Illinois, already home to more nuclear power plants than any state in the nation, was not alone in instituting a moratorium. More than a dozen states from California to Vermont had some type of restrictions on new nuclear power facilities, according to the National Conference of State Legislatures.

But in recent years, some of those states have ended those limits, including Wisconsin in 2016, Kentucky in 2017, Montana in 2021 and West Virginia last year, according to the NCSL.

The Illinois moratorium — which garnered little news coverage and virtually no debate on the floor of the Illinois House and Senate when it was approved in spring 1987, about a year after the Chernobyl disaster in Ukraine — was driven by a national political stalemate over how to dispose of radioactive waste, a controversy that continues to this day.

Although the Illinois moratorium has remained in place all these years, governors and lawmakers have remained mostly friendly and supportive of the nuclear industry.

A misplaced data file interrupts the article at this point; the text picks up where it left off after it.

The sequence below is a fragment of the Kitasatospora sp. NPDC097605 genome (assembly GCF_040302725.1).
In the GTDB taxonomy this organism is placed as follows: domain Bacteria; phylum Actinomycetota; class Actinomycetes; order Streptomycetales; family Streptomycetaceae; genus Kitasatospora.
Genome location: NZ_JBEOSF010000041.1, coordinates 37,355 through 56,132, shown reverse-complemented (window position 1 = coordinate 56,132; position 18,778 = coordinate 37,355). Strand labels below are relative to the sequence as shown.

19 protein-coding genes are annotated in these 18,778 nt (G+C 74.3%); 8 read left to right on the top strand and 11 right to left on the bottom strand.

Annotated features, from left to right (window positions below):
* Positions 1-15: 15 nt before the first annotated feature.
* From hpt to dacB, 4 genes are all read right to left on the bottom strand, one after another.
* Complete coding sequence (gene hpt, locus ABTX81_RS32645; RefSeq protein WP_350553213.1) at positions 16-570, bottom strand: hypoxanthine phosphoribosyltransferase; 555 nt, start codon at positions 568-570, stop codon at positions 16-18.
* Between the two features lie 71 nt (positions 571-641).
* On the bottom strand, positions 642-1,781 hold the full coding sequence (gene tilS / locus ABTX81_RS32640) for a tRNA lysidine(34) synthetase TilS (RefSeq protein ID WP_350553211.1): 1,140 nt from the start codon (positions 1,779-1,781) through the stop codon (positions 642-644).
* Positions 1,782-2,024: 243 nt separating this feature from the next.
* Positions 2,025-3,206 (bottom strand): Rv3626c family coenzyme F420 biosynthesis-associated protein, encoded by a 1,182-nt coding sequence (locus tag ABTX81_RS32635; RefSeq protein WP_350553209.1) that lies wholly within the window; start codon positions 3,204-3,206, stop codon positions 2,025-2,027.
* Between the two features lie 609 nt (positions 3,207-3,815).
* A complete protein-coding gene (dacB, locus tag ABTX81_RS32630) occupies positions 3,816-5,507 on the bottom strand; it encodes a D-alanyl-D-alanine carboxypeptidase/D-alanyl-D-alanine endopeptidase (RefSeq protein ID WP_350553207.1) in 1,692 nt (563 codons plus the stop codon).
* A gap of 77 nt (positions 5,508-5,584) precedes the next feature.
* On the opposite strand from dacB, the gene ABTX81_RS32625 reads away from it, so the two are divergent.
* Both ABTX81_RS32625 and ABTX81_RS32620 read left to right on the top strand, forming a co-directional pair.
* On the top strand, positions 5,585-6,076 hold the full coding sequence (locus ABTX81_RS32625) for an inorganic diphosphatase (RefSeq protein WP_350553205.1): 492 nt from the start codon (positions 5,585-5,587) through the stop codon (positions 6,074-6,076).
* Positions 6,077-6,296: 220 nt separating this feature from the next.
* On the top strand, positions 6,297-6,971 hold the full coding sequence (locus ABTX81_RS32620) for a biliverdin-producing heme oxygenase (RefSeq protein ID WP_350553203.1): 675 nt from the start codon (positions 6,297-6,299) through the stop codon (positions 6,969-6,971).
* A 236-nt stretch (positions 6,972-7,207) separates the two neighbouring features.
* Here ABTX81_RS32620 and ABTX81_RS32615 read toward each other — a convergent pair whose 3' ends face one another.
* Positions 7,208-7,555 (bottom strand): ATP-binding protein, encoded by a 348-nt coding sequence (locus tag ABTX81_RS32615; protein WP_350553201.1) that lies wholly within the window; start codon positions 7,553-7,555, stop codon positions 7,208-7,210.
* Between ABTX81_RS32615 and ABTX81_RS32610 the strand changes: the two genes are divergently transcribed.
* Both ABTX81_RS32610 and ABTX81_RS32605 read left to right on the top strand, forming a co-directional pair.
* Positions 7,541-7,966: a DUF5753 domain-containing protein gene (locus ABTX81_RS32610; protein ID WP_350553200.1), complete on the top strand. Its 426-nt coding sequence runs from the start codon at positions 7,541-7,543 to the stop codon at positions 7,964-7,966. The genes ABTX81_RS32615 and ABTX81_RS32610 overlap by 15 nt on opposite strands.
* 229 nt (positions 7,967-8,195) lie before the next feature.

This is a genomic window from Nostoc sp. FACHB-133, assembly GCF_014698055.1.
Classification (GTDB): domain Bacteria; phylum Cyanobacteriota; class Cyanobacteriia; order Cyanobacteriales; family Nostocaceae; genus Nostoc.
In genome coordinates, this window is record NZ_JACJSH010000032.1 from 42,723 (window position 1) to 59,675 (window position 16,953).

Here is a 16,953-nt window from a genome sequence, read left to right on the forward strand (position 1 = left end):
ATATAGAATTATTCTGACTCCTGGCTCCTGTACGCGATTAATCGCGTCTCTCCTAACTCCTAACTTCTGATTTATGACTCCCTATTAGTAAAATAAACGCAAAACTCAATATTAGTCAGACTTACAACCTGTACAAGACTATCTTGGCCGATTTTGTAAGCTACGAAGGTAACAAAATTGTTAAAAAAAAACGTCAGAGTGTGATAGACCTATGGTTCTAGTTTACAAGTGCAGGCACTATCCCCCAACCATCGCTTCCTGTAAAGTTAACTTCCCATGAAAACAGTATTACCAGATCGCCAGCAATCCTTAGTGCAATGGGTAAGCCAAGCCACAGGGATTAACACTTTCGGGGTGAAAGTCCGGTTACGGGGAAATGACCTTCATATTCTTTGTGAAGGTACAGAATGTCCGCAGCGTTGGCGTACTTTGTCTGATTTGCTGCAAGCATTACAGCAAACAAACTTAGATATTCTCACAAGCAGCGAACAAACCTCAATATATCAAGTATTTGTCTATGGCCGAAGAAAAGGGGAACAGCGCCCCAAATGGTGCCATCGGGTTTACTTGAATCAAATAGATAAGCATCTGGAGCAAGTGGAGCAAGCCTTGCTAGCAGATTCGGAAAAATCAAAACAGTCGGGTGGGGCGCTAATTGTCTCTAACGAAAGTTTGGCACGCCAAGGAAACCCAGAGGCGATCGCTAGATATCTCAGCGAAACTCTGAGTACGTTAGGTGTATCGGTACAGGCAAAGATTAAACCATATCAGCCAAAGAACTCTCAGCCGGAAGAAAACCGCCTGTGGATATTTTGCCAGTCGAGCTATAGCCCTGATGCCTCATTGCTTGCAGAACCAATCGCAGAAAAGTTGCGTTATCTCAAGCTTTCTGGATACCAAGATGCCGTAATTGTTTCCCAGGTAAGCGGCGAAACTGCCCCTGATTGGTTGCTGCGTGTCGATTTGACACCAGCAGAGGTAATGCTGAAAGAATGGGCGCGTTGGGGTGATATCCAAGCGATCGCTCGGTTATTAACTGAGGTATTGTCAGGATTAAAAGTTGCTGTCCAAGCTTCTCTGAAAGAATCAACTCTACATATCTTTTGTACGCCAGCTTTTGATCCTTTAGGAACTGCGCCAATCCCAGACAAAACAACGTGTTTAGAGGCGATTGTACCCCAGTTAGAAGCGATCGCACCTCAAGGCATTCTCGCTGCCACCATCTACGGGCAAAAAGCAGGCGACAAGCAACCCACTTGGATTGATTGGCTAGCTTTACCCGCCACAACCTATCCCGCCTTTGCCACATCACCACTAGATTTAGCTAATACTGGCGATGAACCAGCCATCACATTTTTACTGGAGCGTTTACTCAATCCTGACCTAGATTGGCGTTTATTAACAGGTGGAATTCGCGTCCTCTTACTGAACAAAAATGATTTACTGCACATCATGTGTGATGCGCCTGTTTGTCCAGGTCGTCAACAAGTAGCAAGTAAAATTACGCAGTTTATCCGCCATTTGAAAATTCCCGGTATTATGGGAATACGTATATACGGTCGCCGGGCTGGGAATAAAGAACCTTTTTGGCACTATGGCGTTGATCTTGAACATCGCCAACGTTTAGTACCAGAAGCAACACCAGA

Exelon, parent of scandal-plagued utility Commonwealth Edison, repeatedly threatened to shut down some of the state’s nuclear plants because company officials said the plants weren’t making enough money. In response, lawmakers propped up the nuclear fleet and Exelon won ratepayer subsidies for its Clinton and Quad Cities nuclear plants in 2016 during Republican Gov. Bruce Rauner’s tenure and its Byron, Dresden and Braidwood plants five years later, after Pritzker was elected.

In both instances, Exelon and ComEd partnered with labor unions and environmental groups to push for sweeping policy changes they argued would protect both jobs and the climate by properly accounting for the carbon-free benefits of nuclear power.

Exelon has since spun off a new firm, Constellation Energy, to run the power generation business, which includes 11 reactors at six plants providing about half of the state’s power.

Constellation was supportive of ending the moratorium but said the company “currently … has no plans to build new nuclear plants in Illinois.”